It's like this. The Discworld is flat. Therefore its cartographers don't have to worry about all that fiddly stuff like progressions, projections, and figuratively opening up the globe like the skin of an orange so as to best transfer its representation to a flat plane. No point: it's already on a flat plane and what you see is what you get. It was Discworld map-maker Jorkie Wilson, unwinding over a game of darts in his local pub one night, who had the inspiration for the grid co-ordinates in use today, by which a Discworld explorer may patiently work out whose jurisdiction he is in and by extension which local despot is likely to hang, execute, imprison or otherwise sacrifice him to the Gods for soiling his sacred turf.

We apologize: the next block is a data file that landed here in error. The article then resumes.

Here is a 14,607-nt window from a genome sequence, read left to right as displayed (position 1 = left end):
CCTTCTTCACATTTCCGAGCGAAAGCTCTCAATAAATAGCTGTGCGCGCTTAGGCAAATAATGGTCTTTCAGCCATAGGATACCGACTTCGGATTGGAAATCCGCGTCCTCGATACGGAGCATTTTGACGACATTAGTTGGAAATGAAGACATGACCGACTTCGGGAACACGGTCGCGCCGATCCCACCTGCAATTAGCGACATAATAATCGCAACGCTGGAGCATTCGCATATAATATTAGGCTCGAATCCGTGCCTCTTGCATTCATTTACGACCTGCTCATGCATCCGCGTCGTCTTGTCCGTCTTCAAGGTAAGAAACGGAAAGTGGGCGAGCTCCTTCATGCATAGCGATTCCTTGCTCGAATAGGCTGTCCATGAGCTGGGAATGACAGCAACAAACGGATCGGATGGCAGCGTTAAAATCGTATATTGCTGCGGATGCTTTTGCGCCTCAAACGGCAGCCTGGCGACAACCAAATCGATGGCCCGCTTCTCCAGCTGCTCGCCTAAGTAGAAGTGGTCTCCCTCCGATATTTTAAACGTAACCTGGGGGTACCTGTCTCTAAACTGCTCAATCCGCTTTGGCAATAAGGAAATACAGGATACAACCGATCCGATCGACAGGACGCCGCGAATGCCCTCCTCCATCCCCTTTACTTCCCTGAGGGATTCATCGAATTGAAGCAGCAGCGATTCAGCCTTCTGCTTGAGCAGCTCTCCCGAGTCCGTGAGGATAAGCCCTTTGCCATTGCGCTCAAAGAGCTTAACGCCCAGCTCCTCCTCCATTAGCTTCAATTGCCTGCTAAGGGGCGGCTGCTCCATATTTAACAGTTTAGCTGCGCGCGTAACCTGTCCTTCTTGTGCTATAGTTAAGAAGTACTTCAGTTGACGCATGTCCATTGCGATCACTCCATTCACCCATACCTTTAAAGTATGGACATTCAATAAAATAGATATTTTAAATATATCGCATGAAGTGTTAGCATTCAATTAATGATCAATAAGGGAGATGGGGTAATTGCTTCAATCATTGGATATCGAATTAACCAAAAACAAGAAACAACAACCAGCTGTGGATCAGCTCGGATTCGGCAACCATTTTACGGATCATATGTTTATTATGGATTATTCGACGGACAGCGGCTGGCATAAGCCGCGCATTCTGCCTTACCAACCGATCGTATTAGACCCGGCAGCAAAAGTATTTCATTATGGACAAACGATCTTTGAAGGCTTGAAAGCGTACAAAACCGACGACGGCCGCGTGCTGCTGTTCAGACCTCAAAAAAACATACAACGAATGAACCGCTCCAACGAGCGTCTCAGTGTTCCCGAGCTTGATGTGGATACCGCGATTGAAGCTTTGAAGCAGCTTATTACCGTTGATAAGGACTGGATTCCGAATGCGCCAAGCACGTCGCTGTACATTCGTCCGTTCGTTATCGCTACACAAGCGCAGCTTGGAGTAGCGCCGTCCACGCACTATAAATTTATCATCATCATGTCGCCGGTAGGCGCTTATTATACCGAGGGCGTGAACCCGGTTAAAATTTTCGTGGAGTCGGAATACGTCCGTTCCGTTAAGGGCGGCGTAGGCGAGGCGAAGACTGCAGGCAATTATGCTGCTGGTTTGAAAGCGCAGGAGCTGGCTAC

Beginning at Cori Celesti, known in this scheme as The Bullseye, the Disc is divided up by eighteen concentric circles. After an abortive first attempt, it was decided these should be evenly spaced at 10º intervals. 0º is Cori Celesti; 180º is always The Rim, whatever direction you choose to travel in. This second division is catered for by having thirty-six radial lines - twenty, in the original conception - radiating out from Cori Celesti like evenly-spaced spokes on a wheel. Now all that was needed was to make one of these radial lines into an absolute reference, the master line of longitude and key meridian that all others would take their cue from. After much squabbling and arguing, it was decided that 0º longitude should pass through the middle of Ankh-Morpork and be called the Dimwell Meridian.(1) The means by which this goal was achieved are not clear but delegates to the International Geographical Congress, hosted by pure coincidence in Ankh-Morpork, were shown great hospitality by the city elders and the Guild of Seamstresses.
(1) Although Jorkie Wilson's original schema called the city Treble Seventeen.